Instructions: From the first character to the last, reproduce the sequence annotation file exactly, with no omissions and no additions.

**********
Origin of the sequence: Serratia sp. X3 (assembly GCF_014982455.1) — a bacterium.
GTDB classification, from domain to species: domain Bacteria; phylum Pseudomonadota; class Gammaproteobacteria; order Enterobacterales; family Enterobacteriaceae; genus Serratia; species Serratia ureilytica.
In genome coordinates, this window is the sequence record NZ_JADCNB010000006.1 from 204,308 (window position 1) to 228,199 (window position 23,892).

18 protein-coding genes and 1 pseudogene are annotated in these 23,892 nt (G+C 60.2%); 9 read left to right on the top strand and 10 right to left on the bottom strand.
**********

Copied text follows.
Origin of the sequence: Serratia sp. X3 (assembly GCF_014982455.1) — a bacterium.
GTDB classification, from domain to species: domain Bacteria; phylum Pseudomonadota; class Gammaproteobacteria; order Enterobacterales; family Enterobacteriaceae; genus Serratia; species Serratia ureilytica.
In genome coordinates, this window is the sequence record NZ_JADCNB010000006.1 from 204,308 (window position 1) to 228,199 (window position 23,892).

18 protein-coding genes and 1 pseudogene are annotated in these 23,892 nt (G+C 60.2%); 9 read left to right on the top strand and 10 right to left on the bottom strand.